A neo-Nazi group known as the Nordic Resistance Movement targeted Jews in Scandinavia and Iceland with anti-Semitic campaigns in the week leading up to Yom Kippur - the holiest day in the Jewish calendar.
Reports published on websites affiliated with the extremist movement claimed that the members took part in anti-Semitic actions in approximately 20 different cities.
"Pictures allegedly... show members confronting Jewish worshipers and standing in front of synagogues, anti-Semitic posters placed and flyer distributions in public areas," according to The Jerusalem Post.
The movement claimed it had chosen Yom Kippur to protest against Jews, in order to "make the Nordic people aware of foreign customs and Zionist plans throughout the Nordic region," and included references to shechita (kosher ritual slaughter), circumcision and kapparot (a short ceremony undertaken before Yom Kippur where in some communities a live chicken - and in others a handful of coins - is swung around a penitent's head).
The Post cited the Helsinki Times, which reported that "the Supreme Court of Finland issued a cease-and-desist order to the Nordic Resistance Movement last week, marking the first such order issued since the 1970s.
The court supported its ruling, declaring that the "objectives of the organization were in violation of the foundations of a democratic society."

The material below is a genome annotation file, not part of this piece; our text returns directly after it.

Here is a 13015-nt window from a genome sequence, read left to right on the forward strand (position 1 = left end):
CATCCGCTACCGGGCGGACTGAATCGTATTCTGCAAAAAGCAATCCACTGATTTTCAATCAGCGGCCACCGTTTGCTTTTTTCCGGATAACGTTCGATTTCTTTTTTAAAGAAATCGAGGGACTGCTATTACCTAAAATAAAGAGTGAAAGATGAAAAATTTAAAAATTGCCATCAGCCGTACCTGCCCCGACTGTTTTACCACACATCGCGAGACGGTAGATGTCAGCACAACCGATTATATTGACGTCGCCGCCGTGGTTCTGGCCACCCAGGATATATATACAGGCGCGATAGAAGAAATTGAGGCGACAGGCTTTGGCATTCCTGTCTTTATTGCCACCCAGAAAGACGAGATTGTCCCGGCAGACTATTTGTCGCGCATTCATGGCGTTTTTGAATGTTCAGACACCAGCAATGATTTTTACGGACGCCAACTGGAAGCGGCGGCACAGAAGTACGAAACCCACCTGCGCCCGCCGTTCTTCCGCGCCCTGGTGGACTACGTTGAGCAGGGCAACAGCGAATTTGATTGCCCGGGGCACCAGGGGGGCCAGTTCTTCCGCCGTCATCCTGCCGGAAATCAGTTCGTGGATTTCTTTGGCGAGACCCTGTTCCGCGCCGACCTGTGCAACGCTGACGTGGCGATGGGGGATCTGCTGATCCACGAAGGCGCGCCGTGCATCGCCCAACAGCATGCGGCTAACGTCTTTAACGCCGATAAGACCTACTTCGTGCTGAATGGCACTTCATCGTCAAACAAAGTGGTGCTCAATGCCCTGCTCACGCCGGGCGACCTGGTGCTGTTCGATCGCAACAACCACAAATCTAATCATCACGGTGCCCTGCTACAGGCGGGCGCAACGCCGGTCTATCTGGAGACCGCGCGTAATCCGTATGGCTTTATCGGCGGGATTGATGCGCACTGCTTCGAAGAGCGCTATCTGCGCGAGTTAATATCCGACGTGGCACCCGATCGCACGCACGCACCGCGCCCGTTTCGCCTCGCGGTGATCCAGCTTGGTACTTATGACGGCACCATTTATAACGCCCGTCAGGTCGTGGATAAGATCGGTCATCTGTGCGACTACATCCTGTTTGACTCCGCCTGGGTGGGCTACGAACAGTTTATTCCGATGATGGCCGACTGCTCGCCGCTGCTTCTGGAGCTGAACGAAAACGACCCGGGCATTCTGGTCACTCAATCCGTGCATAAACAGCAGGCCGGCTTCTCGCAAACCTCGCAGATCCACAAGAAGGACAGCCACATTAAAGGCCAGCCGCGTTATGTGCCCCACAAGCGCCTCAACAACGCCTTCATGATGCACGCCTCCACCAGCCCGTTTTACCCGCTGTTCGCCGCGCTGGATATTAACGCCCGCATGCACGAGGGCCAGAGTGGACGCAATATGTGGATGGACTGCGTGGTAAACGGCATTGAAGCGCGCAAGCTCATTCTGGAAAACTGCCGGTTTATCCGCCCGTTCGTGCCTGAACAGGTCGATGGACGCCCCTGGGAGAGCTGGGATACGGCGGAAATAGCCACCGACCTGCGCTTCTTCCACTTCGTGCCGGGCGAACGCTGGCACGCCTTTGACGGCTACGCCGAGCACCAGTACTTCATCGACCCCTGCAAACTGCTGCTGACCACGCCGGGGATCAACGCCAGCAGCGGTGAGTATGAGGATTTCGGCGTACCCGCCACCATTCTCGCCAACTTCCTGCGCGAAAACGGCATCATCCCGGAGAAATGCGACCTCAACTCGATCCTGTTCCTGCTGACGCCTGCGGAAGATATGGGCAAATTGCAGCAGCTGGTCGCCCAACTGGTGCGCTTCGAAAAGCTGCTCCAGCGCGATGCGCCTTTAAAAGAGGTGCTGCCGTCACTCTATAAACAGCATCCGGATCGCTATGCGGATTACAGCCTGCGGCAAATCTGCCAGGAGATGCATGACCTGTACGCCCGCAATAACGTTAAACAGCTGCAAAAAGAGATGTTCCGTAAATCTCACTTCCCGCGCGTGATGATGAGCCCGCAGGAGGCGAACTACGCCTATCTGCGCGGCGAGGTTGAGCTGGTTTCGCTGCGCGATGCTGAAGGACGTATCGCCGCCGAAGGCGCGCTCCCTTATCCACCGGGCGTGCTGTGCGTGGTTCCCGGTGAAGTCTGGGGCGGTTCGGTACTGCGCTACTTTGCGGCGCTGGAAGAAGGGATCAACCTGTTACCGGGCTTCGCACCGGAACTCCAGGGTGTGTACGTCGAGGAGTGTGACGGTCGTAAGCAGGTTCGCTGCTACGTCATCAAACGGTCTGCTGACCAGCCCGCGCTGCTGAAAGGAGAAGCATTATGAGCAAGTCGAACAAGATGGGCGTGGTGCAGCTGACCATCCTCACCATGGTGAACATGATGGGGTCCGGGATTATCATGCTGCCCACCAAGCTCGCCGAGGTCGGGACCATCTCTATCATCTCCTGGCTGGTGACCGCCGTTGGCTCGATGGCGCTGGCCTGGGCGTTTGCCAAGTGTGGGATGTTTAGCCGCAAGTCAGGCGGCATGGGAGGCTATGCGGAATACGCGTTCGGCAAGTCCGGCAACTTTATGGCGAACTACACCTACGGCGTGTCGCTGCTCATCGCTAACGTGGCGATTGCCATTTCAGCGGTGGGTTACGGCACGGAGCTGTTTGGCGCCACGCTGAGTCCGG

World Jewish Congress (WJC) President Ronald S. Lauder blasted the coordinated campaign, remarking that 2020 was the second year in succession that "anti-Semitism had reared its ugly head in Europe." In 2019, a far-right assailant attempted to gain entry to a synagogue in Halle, Germany, but security doors prevented his entry.
Lauder called on Nordic governments to follow Finland's lead and outright ban the movement.
"The Nordic Resistance Movement represents a violent, racist, anti-Semitic ideology, and should be outlawed. Perpetrators of this type of incitement against Jews, horrifically disseminated on the most solemn day of the Jewish year, must be prosecuted to the full extent of the law," he maintained.